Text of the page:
SURROUND PROCESSOR REVIEWS

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Darryl Wilkinson Posted: Oct 22, 2005 0 comments
Feed your hungry eyes and ears on an attractively entertaining meal of lean on-wall speakers and tender, choice electronics.

Whether by nature or nurture, I'm a speaker guy. I'm more captivated by speakers than any of the associated electronics in a home theater system. As a result of this singular infatuation, I've always believed, as a general rule of thumb, that you should allocate at least half of the total cost of the audio portion of your system to the speakers. I don't know why the math seems to work out that way, but, in my mind, it just does. So what am I to make of a system in which the Primare electronics cost twice as much as the Sequence/REL speaker package?

Kris Deering Posted: Mar 20, 2013 4 comments
PT-7030 Surround Processor
Audio Performance
Video Performance
Features
Ergonomics
Value
 
PA 7-350 Amplifier
Performance
Features
Ergonomics
Value
Price: PT-7030, $1,799; PA 7-350, $2,799 At A Glance: Audiophile focus • Great dynamics • Lacks some bells and whistles

We’ve all heard the old saying, “less is more”, but that doesn’t always translate well to audio surround processors. While audiophile processors of yesteryear concentrated more on core components for the best possible sound quality and less on crazy surround modes and other digital processing, today’s market seems to demand these features.

Steve Guttenberg Posted: Dec 04, 2006 Published: Nov 04, 2006 0 comments
Grander than ever.

While Sunfire's Bob Carver isn't quite the household name that Apple's Steve Jobs is, he absolutely qualifies as a bona fide audio legend. Carver's greatest hits range from his early high-power amplifier, the 350-watt-per-channel Phase Linear 700, to Sonic Holography, Bob's virtual-surround generator. Carver also did much to inspire the new breed of super-potent, ultracompact subwoofers with his much-copied Sunfire True. His knack for audio innovation pumped my expectations for a couple of his latest creations, Sunfire's Theater Grand TGP-5 pre/pro and the TGA-5400, a 400-watt-per-channel amplifier.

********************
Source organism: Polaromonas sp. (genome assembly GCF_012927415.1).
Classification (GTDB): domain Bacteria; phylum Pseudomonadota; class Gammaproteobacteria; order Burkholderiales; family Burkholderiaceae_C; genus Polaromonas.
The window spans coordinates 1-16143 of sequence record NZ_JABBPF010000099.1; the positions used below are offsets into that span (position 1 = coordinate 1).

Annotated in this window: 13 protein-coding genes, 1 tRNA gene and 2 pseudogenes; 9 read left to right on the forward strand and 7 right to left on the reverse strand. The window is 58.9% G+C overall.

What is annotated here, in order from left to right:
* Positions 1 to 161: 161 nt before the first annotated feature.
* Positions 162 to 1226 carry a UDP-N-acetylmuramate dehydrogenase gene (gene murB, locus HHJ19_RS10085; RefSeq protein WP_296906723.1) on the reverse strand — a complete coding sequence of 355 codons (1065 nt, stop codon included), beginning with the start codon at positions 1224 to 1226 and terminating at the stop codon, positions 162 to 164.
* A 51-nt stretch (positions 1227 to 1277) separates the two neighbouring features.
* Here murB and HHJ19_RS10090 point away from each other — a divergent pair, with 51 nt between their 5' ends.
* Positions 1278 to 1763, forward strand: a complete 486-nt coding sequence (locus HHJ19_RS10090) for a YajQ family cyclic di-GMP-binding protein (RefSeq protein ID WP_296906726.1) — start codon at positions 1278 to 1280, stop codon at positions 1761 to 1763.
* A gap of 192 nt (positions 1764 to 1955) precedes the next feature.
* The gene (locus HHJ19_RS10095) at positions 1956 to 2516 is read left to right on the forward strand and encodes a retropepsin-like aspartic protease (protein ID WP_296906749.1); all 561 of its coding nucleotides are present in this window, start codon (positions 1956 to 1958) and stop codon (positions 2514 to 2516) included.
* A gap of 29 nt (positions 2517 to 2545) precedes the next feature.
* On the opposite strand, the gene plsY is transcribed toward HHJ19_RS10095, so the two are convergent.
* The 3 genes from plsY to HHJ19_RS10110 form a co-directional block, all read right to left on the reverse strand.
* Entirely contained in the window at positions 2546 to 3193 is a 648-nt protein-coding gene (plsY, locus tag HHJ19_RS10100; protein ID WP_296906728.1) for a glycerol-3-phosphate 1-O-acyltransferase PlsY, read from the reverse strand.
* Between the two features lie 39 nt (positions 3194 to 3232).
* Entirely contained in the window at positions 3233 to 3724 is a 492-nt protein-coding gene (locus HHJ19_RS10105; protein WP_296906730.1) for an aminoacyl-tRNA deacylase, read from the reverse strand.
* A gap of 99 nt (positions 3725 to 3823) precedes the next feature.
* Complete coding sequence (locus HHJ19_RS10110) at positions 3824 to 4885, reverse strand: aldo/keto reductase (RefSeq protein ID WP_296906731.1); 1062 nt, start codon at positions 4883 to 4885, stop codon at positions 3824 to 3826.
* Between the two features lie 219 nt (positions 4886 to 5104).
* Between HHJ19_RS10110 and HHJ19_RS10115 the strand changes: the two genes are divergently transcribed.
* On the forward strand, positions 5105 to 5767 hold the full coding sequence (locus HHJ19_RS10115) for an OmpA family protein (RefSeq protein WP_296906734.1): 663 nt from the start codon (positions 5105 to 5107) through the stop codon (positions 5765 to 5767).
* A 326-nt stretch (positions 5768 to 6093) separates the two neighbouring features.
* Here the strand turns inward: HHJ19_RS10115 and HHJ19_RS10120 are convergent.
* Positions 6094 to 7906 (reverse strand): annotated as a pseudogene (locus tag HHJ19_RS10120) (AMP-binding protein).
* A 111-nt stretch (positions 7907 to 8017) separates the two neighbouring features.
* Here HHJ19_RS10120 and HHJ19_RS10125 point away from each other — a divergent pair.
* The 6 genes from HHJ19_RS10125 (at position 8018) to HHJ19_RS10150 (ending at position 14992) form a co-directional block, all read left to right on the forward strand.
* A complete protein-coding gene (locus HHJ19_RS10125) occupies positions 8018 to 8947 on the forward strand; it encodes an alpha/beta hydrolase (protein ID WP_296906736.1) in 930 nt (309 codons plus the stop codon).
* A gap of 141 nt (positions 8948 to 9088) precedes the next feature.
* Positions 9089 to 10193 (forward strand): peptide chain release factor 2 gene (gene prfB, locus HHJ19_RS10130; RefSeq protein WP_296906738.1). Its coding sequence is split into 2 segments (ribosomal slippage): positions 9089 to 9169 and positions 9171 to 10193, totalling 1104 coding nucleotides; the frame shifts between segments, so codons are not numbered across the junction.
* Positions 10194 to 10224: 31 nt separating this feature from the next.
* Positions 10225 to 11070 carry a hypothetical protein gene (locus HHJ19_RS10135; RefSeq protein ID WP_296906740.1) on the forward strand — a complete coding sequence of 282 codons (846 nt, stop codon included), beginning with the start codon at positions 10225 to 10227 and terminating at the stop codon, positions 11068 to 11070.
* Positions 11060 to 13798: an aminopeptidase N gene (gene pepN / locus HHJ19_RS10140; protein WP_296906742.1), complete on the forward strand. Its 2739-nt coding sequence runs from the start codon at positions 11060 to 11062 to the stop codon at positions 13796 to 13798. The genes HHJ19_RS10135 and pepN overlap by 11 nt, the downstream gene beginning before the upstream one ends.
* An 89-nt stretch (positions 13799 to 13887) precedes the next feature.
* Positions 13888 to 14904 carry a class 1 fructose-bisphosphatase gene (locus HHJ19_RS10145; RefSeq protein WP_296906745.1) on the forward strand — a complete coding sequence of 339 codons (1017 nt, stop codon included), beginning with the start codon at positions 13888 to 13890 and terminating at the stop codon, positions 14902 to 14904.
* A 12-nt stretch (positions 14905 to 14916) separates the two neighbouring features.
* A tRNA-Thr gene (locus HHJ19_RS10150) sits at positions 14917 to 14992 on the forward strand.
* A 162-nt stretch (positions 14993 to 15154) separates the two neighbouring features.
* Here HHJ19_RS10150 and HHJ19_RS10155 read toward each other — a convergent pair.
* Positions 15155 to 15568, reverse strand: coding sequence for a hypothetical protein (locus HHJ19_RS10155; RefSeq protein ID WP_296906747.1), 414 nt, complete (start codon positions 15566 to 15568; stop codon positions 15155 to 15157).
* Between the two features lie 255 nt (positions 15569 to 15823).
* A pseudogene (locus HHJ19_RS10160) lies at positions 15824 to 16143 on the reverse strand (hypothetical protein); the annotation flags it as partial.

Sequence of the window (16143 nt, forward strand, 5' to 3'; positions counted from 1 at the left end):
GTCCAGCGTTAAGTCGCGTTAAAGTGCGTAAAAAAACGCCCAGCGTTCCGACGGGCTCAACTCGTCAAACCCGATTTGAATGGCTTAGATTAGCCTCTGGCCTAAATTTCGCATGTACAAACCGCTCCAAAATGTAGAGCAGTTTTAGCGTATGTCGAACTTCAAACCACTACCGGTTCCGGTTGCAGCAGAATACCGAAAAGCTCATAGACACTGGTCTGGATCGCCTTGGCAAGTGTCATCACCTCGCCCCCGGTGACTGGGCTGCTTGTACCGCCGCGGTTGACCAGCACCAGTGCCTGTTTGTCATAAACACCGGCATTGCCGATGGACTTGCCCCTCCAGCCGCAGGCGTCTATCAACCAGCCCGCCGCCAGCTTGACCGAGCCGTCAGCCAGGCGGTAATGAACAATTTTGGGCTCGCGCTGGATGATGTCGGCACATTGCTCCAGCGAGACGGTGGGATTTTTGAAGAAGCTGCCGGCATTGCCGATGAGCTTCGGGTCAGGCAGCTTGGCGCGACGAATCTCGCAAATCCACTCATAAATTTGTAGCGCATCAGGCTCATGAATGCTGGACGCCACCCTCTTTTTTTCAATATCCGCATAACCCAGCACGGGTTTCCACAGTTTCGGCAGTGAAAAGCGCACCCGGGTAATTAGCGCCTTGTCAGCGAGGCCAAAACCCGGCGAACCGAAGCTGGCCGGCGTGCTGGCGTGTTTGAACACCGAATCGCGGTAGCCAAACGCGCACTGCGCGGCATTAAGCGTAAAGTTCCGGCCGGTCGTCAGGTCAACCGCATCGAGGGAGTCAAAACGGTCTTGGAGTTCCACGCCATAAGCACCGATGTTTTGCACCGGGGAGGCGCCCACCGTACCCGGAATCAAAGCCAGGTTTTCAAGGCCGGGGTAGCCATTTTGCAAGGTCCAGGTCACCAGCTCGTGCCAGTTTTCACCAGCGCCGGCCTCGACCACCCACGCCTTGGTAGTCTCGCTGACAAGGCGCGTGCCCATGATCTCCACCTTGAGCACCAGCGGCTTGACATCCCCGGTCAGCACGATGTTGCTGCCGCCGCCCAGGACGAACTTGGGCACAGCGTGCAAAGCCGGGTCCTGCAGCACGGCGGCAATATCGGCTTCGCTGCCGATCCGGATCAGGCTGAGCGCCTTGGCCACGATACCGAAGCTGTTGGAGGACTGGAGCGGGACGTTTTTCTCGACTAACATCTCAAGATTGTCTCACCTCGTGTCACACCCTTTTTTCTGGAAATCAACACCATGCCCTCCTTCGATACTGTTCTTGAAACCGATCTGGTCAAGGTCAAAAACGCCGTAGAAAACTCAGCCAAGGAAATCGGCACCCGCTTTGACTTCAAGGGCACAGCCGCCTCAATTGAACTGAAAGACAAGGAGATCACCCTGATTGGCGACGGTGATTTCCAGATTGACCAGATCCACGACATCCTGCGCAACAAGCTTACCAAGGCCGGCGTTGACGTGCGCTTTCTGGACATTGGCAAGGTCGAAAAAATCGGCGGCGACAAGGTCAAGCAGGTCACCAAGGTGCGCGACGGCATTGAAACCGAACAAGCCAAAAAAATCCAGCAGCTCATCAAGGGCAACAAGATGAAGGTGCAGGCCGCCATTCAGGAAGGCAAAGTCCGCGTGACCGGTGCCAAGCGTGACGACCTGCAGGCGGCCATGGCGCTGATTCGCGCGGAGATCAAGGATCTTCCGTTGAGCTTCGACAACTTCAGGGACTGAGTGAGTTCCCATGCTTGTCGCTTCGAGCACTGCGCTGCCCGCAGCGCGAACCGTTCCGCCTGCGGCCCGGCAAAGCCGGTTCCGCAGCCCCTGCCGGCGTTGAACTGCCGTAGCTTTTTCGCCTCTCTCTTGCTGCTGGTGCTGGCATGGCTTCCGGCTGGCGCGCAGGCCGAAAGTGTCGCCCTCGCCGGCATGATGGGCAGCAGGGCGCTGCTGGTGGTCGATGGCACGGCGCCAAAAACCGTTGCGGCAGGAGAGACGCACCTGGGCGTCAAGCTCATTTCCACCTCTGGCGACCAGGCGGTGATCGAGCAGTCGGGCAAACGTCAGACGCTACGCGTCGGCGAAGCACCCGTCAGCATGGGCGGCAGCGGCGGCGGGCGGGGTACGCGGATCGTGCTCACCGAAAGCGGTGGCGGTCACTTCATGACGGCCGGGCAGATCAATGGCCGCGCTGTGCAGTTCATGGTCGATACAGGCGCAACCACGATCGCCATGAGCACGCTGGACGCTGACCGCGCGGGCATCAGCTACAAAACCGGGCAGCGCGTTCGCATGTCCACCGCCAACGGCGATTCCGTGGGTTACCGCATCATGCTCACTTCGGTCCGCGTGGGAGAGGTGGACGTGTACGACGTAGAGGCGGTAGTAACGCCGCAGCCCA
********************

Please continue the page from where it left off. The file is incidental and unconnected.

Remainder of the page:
Daniel Kumin Posted: Mar 22, 2012 0 comments

It’s a fact of modern life. The higher you climb in the high end of anything, the less, at least in one sense, you will get. You will find, I believe, few gargoyles on buildings designed by I.M. Pei, and even fewer rear-seat DVD screens in Paganis.

Daniel Kumin Posted: May 24, 2013 1 comments

You can’t get much plainer than Outlaw’s new Model 975 preamp/processor. With its unadorned black chassis and fascia and plain white lettering, the 975’s un-cosmetics speak of a component conceived to do a job, completely and effectively, and to otherwise stay the hell out of the way.

David Vaughn Posted: Jan 02, 2014 9 comments

CX-A5000 Surround Processor
Audio Performance
Video Performance
Features
Ergonomics
Value
MX-A5000 Amplifier
Performance
Features
Ergonomics
Value
PRICE CX-A5000, $3,000; MX-A5000, $3,000

AT A GLANCE
Plus
Audiophile pre/pro sound quality
Impeccable build quality
Apple AirPlay support
Minus
Amp performance merely competent
Limited network interface

THE VERDICT
Yamaha’s new pre/pro is a surefire contender, though its matching 11-channel amplifier wasn’t quite the same caliber.

If you’re in the market for a new AVR, you can spend countless hours researching all of the various manufacturers’ Websites and, when all is said and done, still have 20 or more models to choose from that have all the bells and whistles you want. The same can’t be said for the surround processor market, which is extremely limited by comparison.

Most companies offer only one model—if that—and it’s generally a reconstruction of their flagship AVR minus the amp section. Don’t expect a discounted price, though; with such a limited audience for pre/pros, you can expect to pay top dollar even when the amps are absent. That said, this isn’t such a bad deal because you can then choose an amplifier that mates well with your particular speakers. Furthermore, by having the electronically noisy amps in a separate enclosure, energized by their own dedicated power supply, you can theoretically enjoy improved audio quality. Of course, you also get an increased footprint in your rack with additional black boxes. The quest for audio nirvana certainly isn’t easy.

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